UK war crimes experts to help Ukraine investigate Russian atrocities

A young man pushes a wheelbarrow in front of a destroyed apartment building in the town of Borodyanka, Ukraine. Credit: AP

UK war crime experts are to help Ukraine investigate atrocities committed by Russian troops, amid allegations that rape is being used as a weapon of war by the invaders.

Foreign Secretary Liz Truss, on a visit to the the International Criminal Court in the Netherlands said the experts will arrive next month, to help collect a "wide range of evidence" to ensure justice is done for the people of Ukraine.

"We've seen appalling war crimes committed, the use of rape and sexual violence... we've been talking today about the urgency of making sure that justice is done and that also we call out rape as a use of weapon in war," she said.

The UK is also using British intelligence, to "help show the links between what is happening on the front line and the Russian authorities, because it's important that everybody in the chain of command is held to account," she added.

What will UK war crimes experts do in Ukraine? Liz Truss explains:

It comes after the death of a British military veteran in Ukraine and as the Foreign Office urgently seeks more information following reports of two British humanitarian workers being detained by Russian forces in the country.

The Foreign Office said the team of experts, due to arrive in neighbouring Poland in early May, will support the Ukrainian government in gathering evidence and prosecuting war crimes and will include experts in conflict-related sexual violence.

Ms Truss said: "This is about collecting a wide range of evidence - witness statements, forensic evidence, video evidence," she told broadcasters.

"We will also use British intelligence to help show the link between what is happening on the front line and the Russian authorities, because it is important that everybody in the chain of command is held to account.

"The priority now is collecting the evidence as soon as possible and making that happen and also bringing perpetrators to justice because bringing perpetrators to justice is also about preventing further atrocities taking place in Ukraine, demonstrating to people that if they do commit war crimes, if they do use rape as a weapon of war, they will be held to account.

"We are looking at all possible ways, including how the crime of aggression can be prosecuted."

Ms Truss is on Friday meeting in The Hague with the president of the International Criminal Court (ICC), which has opened a probe into alleged war crimes in Ukraine.

Moscow does not recognise the authority of the ICC, presenting obvious difficulties.

Meanwhile, the Ministry of Defence said Russia is paying a high price for limited gains of land in Ukraine’s east.

“The Battle of Donbas remains Russia’s main strategic focus, in order to achieve its stated aim of securing control over the Donetsk and Luhansk oblasts,” the department said in its latest intelligence update.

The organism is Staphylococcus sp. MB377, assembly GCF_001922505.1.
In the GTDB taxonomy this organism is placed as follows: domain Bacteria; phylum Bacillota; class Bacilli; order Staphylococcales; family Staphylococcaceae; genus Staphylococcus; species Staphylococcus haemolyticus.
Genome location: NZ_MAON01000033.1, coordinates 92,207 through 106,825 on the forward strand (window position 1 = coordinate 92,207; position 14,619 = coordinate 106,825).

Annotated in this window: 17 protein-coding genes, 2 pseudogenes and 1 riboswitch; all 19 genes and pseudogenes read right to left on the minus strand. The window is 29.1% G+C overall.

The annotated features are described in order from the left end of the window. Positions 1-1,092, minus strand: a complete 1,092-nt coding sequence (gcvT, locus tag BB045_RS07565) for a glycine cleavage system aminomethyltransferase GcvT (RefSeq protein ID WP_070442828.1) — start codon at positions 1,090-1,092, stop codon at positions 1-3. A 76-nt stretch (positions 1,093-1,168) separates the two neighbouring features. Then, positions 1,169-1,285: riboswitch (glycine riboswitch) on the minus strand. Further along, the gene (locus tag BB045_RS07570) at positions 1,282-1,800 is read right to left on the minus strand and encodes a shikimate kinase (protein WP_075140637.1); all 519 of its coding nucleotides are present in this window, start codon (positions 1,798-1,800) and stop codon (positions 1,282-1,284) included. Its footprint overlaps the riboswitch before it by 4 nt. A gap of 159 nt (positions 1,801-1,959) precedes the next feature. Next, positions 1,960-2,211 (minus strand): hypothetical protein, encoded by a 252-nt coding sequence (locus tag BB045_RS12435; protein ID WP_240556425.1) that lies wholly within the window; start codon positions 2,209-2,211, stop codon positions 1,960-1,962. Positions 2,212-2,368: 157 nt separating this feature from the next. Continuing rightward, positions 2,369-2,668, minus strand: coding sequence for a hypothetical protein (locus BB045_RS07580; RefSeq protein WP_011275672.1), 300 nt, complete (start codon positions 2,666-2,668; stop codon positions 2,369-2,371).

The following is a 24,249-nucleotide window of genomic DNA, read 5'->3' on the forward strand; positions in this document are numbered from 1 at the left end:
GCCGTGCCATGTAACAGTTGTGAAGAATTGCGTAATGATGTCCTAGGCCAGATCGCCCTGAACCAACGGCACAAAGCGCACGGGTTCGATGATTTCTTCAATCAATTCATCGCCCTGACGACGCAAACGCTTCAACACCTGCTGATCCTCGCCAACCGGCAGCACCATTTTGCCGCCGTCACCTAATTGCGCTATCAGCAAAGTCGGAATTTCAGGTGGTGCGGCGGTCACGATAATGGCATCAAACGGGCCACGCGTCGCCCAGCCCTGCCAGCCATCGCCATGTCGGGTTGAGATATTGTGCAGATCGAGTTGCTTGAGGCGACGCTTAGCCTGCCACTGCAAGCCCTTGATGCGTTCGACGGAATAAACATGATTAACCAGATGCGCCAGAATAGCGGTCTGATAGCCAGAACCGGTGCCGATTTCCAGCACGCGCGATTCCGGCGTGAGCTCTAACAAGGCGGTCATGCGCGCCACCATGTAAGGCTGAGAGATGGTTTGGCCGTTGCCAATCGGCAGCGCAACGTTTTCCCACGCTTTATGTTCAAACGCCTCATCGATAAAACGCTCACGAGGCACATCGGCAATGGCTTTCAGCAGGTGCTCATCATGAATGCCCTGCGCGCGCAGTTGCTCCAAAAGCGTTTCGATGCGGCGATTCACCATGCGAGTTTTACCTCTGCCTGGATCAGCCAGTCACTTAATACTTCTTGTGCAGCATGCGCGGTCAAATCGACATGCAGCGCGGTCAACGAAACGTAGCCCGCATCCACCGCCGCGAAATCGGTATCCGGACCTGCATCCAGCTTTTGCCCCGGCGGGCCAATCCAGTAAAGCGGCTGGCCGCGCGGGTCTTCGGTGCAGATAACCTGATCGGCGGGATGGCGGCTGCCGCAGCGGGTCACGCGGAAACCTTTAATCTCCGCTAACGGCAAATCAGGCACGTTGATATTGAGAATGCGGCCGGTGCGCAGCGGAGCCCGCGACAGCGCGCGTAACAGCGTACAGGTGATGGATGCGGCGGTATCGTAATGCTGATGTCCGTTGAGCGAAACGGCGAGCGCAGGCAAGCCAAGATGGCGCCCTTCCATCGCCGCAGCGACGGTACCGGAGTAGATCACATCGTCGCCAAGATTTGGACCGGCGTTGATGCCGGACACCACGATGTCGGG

“Due to strong Ukrainian resistance, Russian territorial gains have been limited and achieved at significant cost to Russian forces.”

The two British civilians held in Ukraine were working as humanitarian aid volunteers when they were captured by the Russian military on Monday at a checkpoint south of the city of Zaporizhzhia in the south-east of the country, according to the UK non-profit organisation Presidium Network.

International Trade Secretary Anne-Marie Trevelyan told Sky News: “The Foreign Office is doing all it can to support and identify these two people.”

Tributes were paid to British military veteran Scott Sibley, reportedly fighting in support of Ukrainian forces, after the Foreign Office confirmed a British national has died in Ukraine and another is missing without identifying the pair.

The families of both are being supported, a spokesman said, declining to give names or further details.

Fundraisers have received donations of more than £10,000 for the veteran’s family, with Craig Grant writing on one Gofundme page: “To me he was a friend like no other and the bravest person I’ve had the pleasure to have known, he was as good as a brother to me.”

Tributes were also left on the Logistic Support Squadron Facebook page, where a picture was posted alongside the comment: “This week the Sqn has lost a former serving soldier. A man that showed Commando spirit until the end. RIP. Scott Sibley.”

A small number of serving British personnel are believed to have gone absent without leave to join the resistance against the Russian invasion, while veterans and Britons without combat experience are thought to have also travelled to Ukraine.

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There was initially confusion on the government’s position after Ms Truss, in comments during an interview to the BBC on February 26, said she would “absolutely” support UK nationals who chose to fight for Ukraine.

However, she later rowed back on those comments, insisting she had been “expressing support for the Ukrainian cause” in her remarks and that there are “better ways” to contribute to the country’s defence.

Meanwhile, around 8,000 British Army troops are to take part in exercises across eastern Europe to combat Russian aggression in one of the largest deployments since the Cold War.

Dozens of tanks will be deployed to countries ranging from Finland to North Macedonia this summer under plans that have been enhanced since the invasion of Ukraine.

Defence Secretary Ben Wallace said the “show of solidarity and strength” will see UK service personnel joining with Nato allies and those from the Joint Expeditionary Force alliance, which includes Finland and Sweden, for the exercises.